These Sustainable, Organic Fish Are Better for You — and the Planet slideshow
These Sustainable, Organic Fish Are Better for You — and the Planet
Recently, The Daily Meal covered a pertinent topic: What Is “Sustainable” Food and Why — and How — Should You Cook It? In this piece, sustainable farming practices were highlighted and we gave you reasons why seeking sustainably sourced products can have a positive impact on the environment. With so much emphasis on the purity and integrity of seafood in American and world news, we decided it was time to investigate sustainable fishing methods as well.
As the days go by, more and more sustainable fishing companies are being created. Some of these companies are catching the fish themselves, while others are selling fish caught sustainably by others. Fish is the primary source of protein for 20 percent of the world’s population. Out of the entire worldwide population, 120 million people rely on the fishing trade for a portion or all of their income. With so many people reliant on fish for not only income but also nutrition, it’s important to ensure the long-term survival of humans by fishing sustainably. The following companies are doing their best to do just that.
“Alaska has over one million square miles of rich fishing waters — and every mile is a precious resource,” says the Alaska Seafood website’s sustainability page. “Our fishing is anchored in strict conservation practices — so that the delicious Alaska Seafood you enjoy today will be enjoyed for generations to come.
“It’s not just a good idea. In Alaska, it’s written into our state constitution. When Alaska became a state in 1959, we wrote into our constitution that ‘fish…be utilized, developed, and maintained on the sustained yield principle.’” Sustainability is just one of the keys to Alaska’s food security and, further, it’s crucial for our planet’s welfare.
Alaska Wild Salmon Company
The Alaska Wild Salmon Company’s catchphrase, “Reel Salmon from Real People,” gives great insight into this sustainable fish company’s mission.
Its fresh and smoked salmon and salmon pet treats come from sustainably harvested salmon caught in the waters of the Gulf of Alaska. Here’s what Mark Stopha and Sara Hannan of the Alaska Wild Salmon Company have to say about their sustainable, healthy products:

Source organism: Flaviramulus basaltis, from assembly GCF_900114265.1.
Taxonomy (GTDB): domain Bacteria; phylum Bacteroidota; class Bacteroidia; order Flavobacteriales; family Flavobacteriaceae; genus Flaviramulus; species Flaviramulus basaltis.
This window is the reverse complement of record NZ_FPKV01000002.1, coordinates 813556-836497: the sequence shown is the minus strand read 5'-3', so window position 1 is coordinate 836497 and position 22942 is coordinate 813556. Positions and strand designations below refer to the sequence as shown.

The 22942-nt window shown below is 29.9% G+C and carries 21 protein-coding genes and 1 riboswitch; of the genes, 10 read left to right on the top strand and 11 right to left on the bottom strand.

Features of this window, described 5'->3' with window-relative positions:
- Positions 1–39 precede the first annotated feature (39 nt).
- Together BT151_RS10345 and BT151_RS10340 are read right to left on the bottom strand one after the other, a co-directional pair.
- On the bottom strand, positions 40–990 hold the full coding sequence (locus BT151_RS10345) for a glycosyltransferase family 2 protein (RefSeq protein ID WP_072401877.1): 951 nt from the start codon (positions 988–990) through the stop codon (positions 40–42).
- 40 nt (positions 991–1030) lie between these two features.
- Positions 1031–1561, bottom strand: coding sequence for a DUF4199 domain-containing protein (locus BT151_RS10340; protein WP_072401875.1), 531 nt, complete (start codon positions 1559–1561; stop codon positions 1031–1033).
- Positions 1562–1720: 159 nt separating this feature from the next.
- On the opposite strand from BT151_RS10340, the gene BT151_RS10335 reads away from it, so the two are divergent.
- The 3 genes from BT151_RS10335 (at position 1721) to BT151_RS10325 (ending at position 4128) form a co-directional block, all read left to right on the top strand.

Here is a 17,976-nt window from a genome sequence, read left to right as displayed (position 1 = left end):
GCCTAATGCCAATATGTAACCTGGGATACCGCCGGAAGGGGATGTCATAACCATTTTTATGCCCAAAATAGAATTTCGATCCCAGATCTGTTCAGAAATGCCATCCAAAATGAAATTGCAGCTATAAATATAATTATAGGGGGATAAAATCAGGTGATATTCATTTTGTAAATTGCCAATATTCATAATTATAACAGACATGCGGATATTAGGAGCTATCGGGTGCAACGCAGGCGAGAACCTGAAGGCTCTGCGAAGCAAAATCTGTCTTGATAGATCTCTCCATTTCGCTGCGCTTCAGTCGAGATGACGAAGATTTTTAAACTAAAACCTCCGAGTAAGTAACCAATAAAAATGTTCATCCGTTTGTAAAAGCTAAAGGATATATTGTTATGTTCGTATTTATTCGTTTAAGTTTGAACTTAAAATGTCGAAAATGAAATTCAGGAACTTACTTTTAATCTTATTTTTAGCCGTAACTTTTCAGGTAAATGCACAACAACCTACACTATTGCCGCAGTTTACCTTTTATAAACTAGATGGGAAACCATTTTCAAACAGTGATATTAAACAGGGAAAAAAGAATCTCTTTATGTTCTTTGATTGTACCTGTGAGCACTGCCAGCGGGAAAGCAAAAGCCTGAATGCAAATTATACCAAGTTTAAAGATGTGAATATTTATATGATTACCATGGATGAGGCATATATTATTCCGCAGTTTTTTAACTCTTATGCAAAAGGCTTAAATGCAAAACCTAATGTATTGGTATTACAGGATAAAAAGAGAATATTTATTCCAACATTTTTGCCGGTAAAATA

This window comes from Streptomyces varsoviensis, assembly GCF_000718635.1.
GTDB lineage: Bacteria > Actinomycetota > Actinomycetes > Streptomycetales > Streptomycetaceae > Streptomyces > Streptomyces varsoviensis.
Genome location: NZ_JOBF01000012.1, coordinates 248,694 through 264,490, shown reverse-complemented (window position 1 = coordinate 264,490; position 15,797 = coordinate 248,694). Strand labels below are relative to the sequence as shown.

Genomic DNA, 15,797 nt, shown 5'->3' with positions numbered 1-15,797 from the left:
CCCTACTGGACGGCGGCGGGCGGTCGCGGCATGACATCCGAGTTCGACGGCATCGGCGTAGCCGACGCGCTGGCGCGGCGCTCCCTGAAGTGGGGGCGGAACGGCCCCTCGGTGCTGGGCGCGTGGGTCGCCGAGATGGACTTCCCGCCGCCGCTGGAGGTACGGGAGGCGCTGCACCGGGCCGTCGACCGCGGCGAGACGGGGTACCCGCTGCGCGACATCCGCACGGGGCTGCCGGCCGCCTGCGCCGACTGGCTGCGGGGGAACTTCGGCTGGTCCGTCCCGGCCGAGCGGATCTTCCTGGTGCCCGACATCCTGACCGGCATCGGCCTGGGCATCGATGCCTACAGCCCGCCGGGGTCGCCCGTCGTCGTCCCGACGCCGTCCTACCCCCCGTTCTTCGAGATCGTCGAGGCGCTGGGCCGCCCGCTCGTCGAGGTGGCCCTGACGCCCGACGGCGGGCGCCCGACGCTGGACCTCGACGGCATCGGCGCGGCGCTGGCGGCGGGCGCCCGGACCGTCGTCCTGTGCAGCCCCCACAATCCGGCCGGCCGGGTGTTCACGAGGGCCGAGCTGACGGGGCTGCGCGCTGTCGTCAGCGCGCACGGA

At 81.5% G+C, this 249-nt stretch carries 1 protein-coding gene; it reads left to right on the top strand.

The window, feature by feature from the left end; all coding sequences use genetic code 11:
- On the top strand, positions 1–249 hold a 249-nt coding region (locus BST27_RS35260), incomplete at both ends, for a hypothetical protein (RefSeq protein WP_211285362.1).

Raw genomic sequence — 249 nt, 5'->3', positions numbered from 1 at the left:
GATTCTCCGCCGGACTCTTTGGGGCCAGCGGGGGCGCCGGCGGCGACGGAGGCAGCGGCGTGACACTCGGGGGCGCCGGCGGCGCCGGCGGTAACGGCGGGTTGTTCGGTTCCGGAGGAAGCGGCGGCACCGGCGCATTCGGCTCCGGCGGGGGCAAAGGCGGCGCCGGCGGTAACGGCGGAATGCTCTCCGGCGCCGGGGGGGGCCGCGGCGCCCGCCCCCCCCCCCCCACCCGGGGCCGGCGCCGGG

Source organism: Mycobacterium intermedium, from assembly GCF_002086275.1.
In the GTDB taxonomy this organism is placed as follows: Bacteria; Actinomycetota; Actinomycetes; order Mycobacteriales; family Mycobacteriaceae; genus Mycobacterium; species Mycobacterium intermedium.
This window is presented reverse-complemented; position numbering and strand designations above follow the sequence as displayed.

“Our fish are gently harvested one at a time by hand out on the ocean, where the salmon are in prime condition, full of heart-, prostate-, and breast-healthy omega-3 oil, and at the peak of vigor, taste, and freshness. The fish are then immediately dressed and iced… by hand — a process producing the highest quality salmon in Alaska.”
Copper River Seafoods
The various brands operating under Copper River Seafoods provide sustainably produced king, sockeye, and coho salmon, as well as spot shrimp, Pacific cod, king crab, rockfish, scallops, and more.
The brand’s Wildcatch line produces salmon jerkies, sticks, and other fishy treats for pets, allowing you to give your pets a snack that is healthy for them and the planet.
Ecofish offers a wide variety of seafood, including salmon, mahi-mahi, halibut, shrimp, and more. It also sells its own line of fish-based foods called Henry & Lisa’s. Henry & Lisa's products are sourced exclusively from fisheries that Ecofish’s independent Seafood Advisory Board, comprised of some of the world's leading marine conservation scientists, recommends as the most sustainable on earth.
Greensbury Market, an online marketplace, aims to bring fresh, organic, and sustainable meat and seafood from small American organic farms and sustainable fisheries straight to your door. Its finfish options include sustainably raised Atlantic salmon, wild-caught Icelandic cod, boneless, skinless wild Alaskan halibut, and more. The marketplace also sells shellfish, such as wild Key West shrimp and wild Maine lobster tails.
Marine Stewardship Council
The Marine Stewardship Council (MSC) is an eco-labeling organization designed to ensure that seafood can be traced back to a sustainable fishery. This international non-profit organization was established to address the problem of non-sustainable fishing and to safeguard seafood supplies for the future. Its vision is for the world’s oceans to be teeming with life – today, tomorrow, and for generations to come. A sustainable seafood market is crucial to making this vision a reality, and the MSC’s label and fishery certification program are doing their part to make this happen.